Mass transit Capital Investment Grants. One of the larger differences between the House and Senate bills is the CIG program, which gets a $1.978 billion appropriation under the Senate bill, $324 million less than under the House bill. $1.1 billion will be required under both bills for CIG projects that already have signed full funding grant agreements. The House bill provided an additional $802 million for the FY 2020 installments of any new projects where the Secretary might sign a multi-year grant agreement, plus $430 million for one-off “small starts” and $50 million for the alternative delivery pilot program.
FAST Act rail grant programs. The Senate bill provides $557 million collectively for the three new passenger rail grant programs established by the FAST Act of 2015 – $255 million for the Consolidated Rail Infrastructure and Safety Improvement grants program, $300 million for Federal-State Partnership for State of Good Repair grants, and $2 million for Restoration and Enhancement grants. The House bill appropriated $700 million for these programs ($350 million apiece for the first two and zero for the last – the Trump Administration proposed $550 million for R&E in 2020 to make up for cuts to Amtrak long-distance routes).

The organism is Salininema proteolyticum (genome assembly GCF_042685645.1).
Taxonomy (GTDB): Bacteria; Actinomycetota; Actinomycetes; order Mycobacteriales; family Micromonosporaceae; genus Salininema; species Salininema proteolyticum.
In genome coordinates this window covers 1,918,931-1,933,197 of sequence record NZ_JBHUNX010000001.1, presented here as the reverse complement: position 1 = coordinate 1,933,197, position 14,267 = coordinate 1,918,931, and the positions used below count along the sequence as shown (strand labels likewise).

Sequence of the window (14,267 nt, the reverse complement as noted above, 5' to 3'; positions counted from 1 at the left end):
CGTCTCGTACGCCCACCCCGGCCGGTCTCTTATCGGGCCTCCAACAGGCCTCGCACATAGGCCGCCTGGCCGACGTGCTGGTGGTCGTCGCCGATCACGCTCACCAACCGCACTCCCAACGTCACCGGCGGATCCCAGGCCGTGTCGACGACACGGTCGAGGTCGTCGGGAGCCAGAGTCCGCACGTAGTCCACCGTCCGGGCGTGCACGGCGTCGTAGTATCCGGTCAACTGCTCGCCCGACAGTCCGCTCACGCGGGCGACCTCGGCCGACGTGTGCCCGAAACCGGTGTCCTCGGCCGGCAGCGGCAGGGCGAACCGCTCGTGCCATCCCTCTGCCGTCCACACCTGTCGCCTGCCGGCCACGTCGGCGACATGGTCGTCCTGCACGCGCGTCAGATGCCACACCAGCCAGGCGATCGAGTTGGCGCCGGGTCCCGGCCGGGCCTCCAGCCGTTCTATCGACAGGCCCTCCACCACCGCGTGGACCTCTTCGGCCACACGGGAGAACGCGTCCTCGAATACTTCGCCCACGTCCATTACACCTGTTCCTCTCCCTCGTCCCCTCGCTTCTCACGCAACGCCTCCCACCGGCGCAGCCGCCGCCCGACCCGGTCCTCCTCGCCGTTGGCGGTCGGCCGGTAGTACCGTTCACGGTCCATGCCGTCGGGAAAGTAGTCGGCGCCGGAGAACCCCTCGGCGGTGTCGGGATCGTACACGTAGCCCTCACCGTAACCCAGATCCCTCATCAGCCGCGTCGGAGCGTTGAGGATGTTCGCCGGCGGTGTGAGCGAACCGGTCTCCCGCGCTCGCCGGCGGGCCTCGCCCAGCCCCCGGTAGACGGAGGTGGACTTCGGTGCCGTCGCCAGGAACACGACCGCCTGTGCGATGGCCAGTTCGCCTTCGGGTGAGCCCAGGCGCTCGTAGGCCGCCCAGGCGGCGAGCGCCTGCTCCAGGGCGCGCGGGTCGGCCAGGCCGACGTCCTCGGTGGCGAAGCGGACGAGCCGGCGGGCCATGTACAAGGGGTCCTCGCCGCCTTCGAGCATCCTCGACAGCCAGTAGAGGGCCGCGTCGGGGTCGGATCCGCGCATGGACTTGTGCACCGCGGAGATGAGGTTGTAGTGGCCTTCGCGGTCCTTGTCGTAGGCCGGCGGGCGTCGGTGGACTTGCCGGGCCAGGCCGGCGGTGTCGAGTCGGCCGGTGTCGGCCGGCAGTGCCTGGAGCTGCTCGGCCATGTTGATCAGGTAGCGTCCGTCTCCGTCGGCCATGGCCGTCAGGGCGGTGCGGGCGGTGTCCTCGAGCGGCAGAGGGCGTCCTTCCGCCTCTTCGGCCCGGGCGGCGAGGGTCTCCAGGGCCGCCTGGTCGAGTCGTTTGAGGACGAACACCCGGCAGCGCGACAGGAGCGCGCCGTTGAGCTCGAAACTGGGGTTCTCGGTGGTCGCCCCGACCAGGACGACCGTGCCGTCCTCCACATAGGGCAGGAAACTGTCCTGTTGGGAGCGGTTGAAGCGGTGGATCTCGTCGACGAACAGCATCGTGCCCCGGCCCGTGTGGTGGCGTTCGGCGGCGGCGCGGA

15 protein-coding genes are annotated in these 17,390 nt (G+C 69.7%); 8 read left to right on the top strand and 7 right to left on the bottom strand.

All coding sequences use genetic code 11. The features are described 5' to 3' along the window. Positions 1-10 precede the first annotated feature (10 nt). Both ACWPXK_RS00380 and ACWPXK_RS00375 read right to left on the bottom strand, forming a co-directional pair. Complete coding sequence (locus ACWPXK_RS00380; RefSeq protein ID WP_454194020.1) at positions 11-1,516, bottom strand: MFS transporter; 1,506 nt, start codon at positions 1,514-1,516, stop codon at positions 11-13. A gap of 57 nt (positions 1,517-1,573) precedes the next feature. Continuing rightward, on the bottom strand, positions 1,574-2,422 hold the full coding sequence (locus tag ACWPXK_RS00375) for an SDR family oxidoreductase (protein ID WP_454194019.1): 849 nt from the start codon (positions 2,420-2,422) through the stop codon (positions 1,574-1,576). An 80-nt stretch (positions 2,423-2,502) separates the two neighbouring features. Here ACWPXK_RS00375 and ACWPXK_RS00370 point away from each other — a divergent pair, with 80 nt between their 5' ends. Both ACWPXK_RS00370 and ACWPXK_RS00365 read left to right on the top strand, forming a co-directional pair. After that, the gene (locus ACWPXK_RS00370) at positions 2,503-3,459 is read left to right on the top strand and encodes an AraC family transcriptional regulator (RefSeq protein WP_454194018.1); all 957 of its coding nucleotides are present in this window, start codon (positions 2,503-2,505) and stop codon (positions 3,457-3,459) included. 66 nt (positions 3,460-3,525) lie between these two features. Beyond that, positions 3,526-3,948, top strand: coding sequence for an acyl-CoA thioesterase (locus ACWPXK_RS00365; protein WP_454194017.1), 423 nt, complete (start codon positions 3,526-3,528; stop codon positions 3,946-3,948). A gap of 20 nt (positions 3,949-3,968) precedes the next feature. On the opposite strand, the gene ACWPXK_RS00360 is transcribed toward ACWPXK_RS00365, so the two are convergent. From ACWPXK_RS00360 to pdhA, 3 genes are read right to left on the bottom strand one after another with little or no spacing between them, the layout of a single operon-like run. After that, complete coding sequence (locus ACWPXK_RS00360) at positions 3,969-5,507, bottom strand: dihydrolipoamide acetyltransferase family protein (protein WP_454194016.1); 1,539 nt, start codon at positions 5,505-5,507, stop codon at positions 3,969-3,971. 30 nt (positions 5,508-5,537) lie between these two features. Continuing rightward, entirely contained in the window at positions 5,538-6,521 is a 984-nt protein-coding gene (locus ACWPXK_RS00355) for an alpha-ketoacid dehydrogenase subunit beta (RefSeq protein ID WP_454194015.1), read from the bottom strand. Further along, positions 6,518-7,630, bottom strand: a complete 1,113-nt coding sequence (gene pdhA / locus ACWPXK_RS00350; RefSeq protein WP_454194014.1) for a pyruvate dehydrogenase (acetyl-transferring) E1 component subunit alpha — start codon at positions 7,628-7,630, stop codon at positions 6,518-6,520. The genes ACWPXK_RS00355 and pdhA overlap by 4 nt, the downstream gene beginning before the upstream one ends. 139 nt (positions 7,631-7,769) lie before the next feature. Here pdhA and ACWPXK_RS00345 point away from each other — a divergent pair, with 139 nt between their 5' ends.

General fund supplements to contract authority formula programs. Since the February 2018 budget deal, the Appropriations Committees have had so much money that they could supplement the highway, mass transit, and airport grant programs (which are funded with trust fund contract authority) with extra money from the general fund. These went from zero funding in 2017 to $4.4 billion per year in 2018 and 2019. Lower budget allocations mean that the FY 2020 amount drops to $3.0 billion in the House bill, but the Senate gives them $3.71 billion, as follows:
Now, take the highway and transit programming with a grain of salt – it is possible that the Senate may have put in a territory and Puerto Rico set-aside in the STBGP formula supplement without mentioning it in the press release. And the press release leaves out $10 million of the $560 million in mass transit funding, which could have been plugged in somewhere else. (If we get clarity, we will amend this later.)
Maritime. The Senate bill contains $904 million for the Maritime Administration, which is $149 million less than the House bill. Most of that difference comes out of the new port infrastructure grant program that the appropriators created in FY 2019 – it received $293 million in appropriations in FY19 and the House bill gives it $225 million in their FY20 bill, but the Senate bill only gives it $91.6 million (so that is $133 million of the $149 million difference right there). The security accounts gets the same $300 million it gets every year, and the press releases say that the bill also provides a full $300 million for replacement of another training ship for the state maritime academies.
More to come…